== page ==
NEWS

Greeks’ greatest fears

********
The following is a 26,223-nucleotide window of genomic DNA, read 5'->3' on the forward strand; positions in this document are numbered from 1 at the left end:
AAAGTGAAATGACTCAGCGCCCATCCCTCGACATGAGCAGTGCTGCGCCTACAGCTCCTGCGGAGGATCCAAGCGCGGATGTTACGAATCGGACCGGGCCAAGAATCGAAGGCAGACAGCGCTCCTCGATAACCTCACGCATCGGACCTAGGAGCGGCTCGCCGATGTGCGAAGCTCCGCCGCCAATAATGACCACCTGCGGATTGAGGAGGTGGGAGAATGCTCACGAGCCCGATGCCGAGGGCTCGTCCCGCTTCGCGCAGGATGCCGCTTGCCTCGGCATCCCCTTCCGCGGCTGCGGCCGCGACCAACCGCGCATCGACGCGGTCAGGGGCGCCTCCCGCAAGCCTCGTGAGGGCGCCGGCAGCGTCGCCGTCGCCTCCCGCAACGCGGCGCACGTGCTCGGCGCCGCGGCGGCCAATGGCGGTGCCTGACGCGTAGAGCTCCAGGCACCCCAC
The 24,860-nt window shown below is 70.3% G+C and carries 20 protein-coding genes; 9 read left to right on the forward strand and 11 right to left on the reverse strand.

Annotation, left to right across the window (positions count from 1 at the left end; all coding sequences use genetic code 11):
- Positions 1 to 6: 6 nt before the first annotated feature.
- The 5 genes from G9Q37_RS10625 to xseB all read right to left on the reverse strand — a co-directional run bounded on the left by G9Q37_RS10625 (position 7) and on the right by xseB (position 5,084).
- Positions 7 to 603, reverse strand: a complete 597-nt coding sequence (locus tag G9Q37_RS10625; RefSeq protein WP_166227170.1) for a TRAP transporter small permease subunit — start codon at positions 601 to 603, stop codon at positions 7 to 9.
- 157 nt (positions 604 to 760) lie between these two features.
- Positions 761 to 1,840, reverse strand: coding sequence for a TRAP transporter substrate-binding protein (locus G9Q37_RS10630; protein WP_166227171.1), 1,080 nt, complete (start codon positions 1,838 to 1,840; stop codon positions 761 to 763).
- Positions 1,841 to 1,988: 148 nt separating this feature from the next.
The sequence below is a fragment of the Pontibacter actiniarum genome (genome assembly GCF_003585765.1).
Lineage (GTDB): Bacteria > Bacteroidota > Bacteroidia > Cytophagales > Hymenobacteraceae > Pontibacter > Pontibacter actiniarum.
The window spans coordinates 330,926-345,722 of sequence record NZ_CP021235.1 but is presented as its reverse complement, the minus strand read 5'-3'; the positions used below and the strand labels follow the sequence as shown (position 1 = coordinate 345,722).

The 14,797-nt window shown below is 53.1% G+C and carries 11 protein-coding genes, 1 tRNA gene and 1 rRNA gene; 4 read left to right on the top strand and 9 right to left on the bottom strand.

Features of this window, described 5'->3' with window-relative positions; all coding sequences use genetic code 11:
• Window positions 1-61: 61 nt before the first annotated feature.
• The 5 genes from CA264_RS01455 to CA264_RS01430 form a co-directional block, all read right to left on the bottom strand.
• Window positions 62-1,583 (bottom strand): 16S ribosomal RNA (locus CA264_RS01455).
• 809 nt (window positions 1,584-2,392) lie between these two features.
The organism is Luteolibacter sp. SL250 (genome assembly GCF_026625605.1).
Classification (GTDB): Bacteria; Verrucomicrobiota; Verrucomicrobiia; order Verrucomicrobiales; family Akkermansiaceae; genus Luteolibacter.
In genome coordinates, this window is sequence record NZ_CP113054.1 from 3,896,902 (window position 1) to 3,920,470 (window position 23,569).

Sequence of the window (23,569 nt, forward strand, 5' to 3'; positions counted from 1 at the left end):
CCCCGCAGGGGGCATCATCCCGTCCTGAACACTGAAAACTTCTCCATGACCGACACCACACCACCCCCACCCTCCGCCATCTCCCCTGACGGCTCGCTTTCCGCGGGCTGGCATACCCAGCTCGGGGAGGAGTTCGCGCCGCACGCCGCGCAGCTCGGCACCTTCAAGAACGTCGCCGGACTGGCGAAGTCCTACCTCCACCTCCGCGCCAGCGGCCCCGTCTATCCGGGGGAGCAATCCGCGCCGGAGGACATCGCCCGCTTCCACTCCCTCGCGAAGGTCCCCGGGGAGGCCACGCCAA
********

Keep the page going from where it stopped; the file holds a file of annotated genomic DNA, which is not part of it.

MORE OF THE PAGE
The biggest problems of concern to most Greeks are unemployment, poverty and crime; the institutions they have most faith in are the army, the legal system and the police, according to a Eurobarometer survey. Greeks are generally less satisfied with their lives than are other Europeans, but they remain staunch supporters of European integration. The results of the «Special Eurobarometer on Greece,» released on Monday, show that nearly a quarter of the population expect their lives to get worse, the same percentage as the residents of the former East Germany and the Portuguese. Nearly half thought their family’s financial situation would remain unchanged, but 56 percent (the highest in the European Union) believed the country’s economic situation would worsen. A similar majority believes there will be fewer jobs available in Greece in 2004; only 15 percent did not agree. Unemployment is the biggest fear for 65 percent of those polled (1,000 people around the country questioned between October 1 and November 7, 2003) compared to 42 percent for the European Union as a whole. A further 32 percent are concerned about the country’s economic situation. Fewer Greeks are worried about terrorism (4 percent) than the average EU citizen (12 percent). The army remains the most respected institution for 83 percent of Greeks (EU average 64 percent), followed by the justice system (68 percent), police (67 percent) and the EU (65 percent). Half the sample had no faith in the government and only 20 percent had any faith in political parties. Just over half of those polled also thought the standard of television programs was unacceptable. However, they seemed to have retained their confidence in the European Union, particularly its role in defense, foreign policy, fighting terrorism and protecting the environment, although they blame the EU for unemployment and rising prices. Nevertheless, around three quarters say Greece has benefited from membership, the highest percentage after the Irish, with 82 percent. At the other end of the spectrum are the Swedes, the East Germans and the British, where there is only about a 30 percent approval rate. More than eight in 10 are proud of their nationality (as opposed to the European average of 41 percent). However, on the EU’s relations with the US, Greeks are the most negative of all member states: 85 percent believe the US plays a negative role for world peace (against an EU average of 53 percent) and 75 percent that it plays a negative role on terrorism (European average 37 percent). Seven in 10 criticize the US role in world economic growth, compared to an EU average of 36 percent.